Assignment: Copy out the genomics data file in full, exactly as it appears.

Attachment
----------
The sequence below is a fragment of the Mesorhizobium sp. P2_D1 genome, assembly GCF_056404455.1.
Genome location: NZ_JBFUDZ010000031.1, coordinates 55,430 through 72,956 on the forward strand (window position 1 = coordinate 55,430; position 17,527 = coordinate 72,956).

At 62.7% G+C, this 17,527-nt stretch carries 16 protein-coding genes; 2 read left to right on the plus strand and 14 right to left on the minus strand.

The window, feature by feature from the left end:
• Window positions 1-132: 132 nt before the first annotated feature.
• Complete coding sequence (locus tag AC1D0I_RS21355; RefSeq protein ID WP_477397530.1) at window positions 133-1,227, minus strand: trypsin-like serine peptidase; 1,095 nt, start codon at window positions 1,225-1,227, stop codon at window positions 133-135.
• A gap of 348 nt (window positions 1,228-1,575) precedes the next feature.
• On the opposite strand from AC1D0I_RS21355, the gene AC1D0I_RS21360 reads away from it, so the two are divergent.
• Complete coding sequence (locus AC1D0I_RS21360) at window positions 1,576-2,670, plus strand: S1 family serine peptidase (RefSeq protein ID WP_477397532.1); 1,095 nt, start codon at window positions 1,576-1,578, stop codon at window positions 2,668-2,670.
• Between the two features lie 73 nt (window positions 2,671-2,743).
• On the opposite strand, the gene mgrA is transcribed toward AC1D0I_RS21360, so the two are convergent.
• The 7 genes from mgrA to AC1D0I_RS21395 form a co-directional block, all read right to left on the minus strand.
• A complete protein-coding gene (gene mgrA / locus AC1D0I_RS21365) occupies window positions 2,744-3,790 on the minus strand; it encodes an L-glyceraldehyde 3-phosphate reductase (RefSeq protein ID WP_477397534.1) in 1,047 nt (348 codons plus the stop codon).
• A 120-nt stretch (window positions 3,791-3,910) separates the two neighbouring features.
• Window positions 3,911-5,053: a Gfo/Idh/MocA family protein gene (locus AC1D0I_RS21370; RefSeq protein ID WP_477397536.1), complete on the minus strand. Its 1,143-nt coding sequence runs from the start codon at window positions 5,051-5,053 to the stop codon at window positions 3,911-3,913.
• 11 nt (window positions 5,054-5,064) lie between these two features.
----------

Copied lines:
The sequence below is a fragment of the Mesorhizobium sp. P2_D1 genome, assembly GCF_056404455.1.
Genome location: NZ_JBFUDZ010000031.1, coordinates 55,430 through 72,956 on the forward strand (window position 1 = coordinate 55,430; position 17,527 = coordinate 72,956).

At 62.7% G+C, this 17,527-nt stretch carries 16 protein-coding genes; 2 read left to right on the plus strand and 14 right to left on the minus strand.

The window, feature by feature from the left end:
• Window positions 1-132: 132 nt before the first annotated feature.
• Complete coding sequence (locus tag AC1D0I_RS21355; RefSeq protein ID WP_477397530.1) at window positions 133-1,227, minus strand: trypsin-like serine peptidase; 1,095 nt, start codon at window positions 1,225-1,227, stop codon at window positions 133-135.
• A gap of 348 nt (window positions 1,228-1,575) precedes the next feature.
• On the opposite strand from AC1D0I_RS21355, the gene AC1D0I_RS21360 reads away from it, so the two are divergent.
• Complete coding sequence (locus AC1D0I_RS21360) at window positions 1,576-2,670, plus strand: S1 family serine peptidase (RefSeq protein ID WP_477397532.1); 1,095 nt, start codon at window positions 1,576-1,578, stop codon at window positions 2,668-2,670.
• Between the two features lie 73 nt (window positions 2,671-2,743).
• On the opposite strand, the gene mgrA is transcribed toward AC1D0I_RS21360, so the two are convergent.
• The 7 genes from mgrA to AC1D0I_RS21395 form a co-directional block, all read right to left on the minus strand.
• A complete protein-coding gene (gene mgrA / locus AC1D0I_RS21365) occupies window positions 2,744-3,790 on the minus strand; it encodes an L-glyceraldehyde 3-phosphate reductase (RefSeq protein ID WP_477397534.1) in 1,047 nt (348 codons plus the stop codon).
• A 120-nt stretch (window positions 3,791-3,910) separates the two neighbouring features.
• Window positions 3,911-5,053: a Gfo/Idh/MocA family protein gene (locus AC1D0I_RS21370; RefSeq protein ID WP_477397536.1), complete on the minus strand. Its 1,143-nt coding sequence runs from the start codon at window positions 5,051-5,053 to the stop codon at window positions 3,911-3,913.
• 11 nt (window positions 5,054-5,064) lie between these two features.